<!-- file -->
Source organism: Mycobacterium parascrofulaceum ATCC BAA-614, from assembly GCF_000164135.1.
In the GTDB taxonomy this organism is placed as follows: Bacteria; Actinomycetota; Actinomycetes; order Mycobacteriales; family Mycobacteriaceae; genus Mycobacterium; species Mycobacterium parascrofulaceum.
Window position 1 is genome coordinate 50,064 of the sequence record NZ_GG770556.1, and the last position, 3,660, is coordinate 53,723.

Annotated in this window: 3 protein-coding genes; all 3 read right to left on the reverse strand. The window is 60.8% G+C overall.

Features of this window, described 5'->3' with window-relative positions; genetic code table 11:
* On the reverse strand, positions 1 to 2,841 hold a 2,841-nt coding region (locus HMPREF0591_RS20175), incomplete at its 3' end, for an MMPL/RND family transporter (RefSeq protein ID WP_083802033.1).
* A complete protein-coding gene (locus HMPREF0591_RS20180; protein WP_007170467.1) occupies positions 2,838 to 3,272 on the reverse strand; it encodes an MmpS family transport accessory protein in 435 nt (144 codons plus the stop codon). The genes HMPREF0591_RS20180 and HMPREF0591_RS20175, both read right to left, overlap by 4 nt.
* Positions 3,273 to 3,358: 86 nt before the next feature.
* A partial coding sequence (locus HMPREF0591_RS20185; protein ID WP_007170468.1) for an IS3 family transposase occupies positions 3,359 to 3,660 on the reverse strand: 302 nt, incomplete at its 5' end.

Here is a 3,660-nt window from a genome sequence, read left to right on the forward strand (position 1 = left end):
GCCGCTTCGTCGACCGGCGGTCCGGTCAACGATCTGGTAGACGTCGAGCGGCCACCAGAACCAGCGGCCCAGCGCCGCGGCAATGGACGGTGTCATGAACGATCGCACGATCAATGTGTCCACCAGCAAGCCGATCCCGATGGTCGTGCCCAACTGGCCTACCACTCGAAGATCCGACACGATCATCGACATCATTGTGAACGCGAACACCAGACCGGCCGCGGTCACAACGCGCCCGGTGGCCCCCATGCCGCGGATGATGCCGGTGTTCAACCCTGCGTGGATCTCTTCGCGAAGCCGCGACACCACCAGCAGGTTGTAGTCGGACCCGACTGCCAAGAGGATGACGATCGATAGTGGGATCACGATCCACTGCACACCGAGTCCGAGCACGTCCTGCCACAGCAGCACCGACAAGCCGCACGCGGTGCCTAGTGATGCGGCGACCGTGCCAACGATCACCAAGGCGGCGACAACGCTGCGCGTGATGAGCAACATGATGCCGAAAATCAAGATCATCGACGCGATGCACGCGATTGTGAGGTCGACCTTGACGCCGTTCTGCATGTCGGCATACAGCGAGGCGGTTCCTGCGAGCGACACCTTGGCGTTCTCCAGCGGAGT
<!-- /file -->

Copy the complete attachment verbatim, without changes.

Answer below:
Source organism: Mycobacterium parascrofulaceum ATCC BAA-614, from assembly GCF_000164135.1.
In the GTDB taxonomy this organism is placed as follows: Bacteria; Actinomycetota; Actinomycetes; order Mycobacteriales; family Mycobacteriaceae; genus Mycobacterium; species Mycobacterium parascrofulaceum.
Window position 1 is genome coordinate 50,064 of the sequence record NZ_GG770556.1, and the last position, 3,660, is coordinate 53,723.

Annotated in this window: 3 protein-coding genes; all 3 read right to left on the reverse strand. The window is 60.8% G+C overall.

Features of this window, described 5'->3' with window-relative positions; genetic code table 11:
* On the reverse strand, positions 1 to 2,841 hold a 2,841-nt coding region (locus HMPREF0591_RS20175), incomplete at its 3' end, for an MMPL/RND family transporter (RefSeq protein ID WP_083802033.1).
* A complete protein-coding gene (locus HMPREF0591_RS20180; protein WP_007170467.1) occupies positions 2,838 to 3,272 on the reverse strand; it encodes an MmpS family transport accessory protein in 435 nt (144 codons plus the stop codon). The genes HMPREF0591_RS20180 and HMPREF0591_RS20175, both read right to left, overlap by 4 nt.
* Positions 3,273 to 3,358: 86 nt before the next feature.
* A partial coding sequence (locus HMPREF0591_RS20185; protein ID WP_007170468.1) for an IS3 family transposase occupies positions 3,359 to 3,660 on the reverse strand: 302 nt, incomplete at its 5' end.

Here is a 3,660-nt window from a genome sequence, read left to right on the forward strand (position 1 = left end):
GCCGCTTCGTCGACCGGCGGTCCGGTCAACGATCTGGTAGACGTCGAGCGGCCACCAGAACCAGCGGCCCAGCGCCGCGGCAATGGACGGTGTCATGAACGATCGCACGATCAATGTGTCCACCAGCAAGCCGATCCCGATGGTCGTGCCCAACTGGCCTACCACTCGAAGATCCGACACGATCATCGACATCATTGTGAACGCGAACACCAGACCGGCCGCGGTCACAACGCGCCCGGTGGCCCCCATGCCGCGGATGATGCCGGTGTTCAACCCTGCGTGGATCTCTTCGCGAAGCCGCGACACCACCAGCAGGTTGTAGTCGGACCCGACTGCCAAGAGGATGACGATCGATAGTGGGATCACGATCCACTGCACACCGAGTCCGAGCACGTCCTGCCACAGCAGCACCGACAAGCCGCACGCGGTGCCTAGTGATGCGGCGACCGTGCCAACGATCACCAAGGCGGCGACAACGCTGCGCGTGATGAGCAACATGATGCCGAAAATCAAGATCATCGACGCGATGCACGCGATTGTGAGGTCGACCTTGACGCCGTTCTGCATGTCGGCATACAGCGAGGCGGTTCCTGCGAGCGACACCTTGGCGTTCTCCAGCGGAGT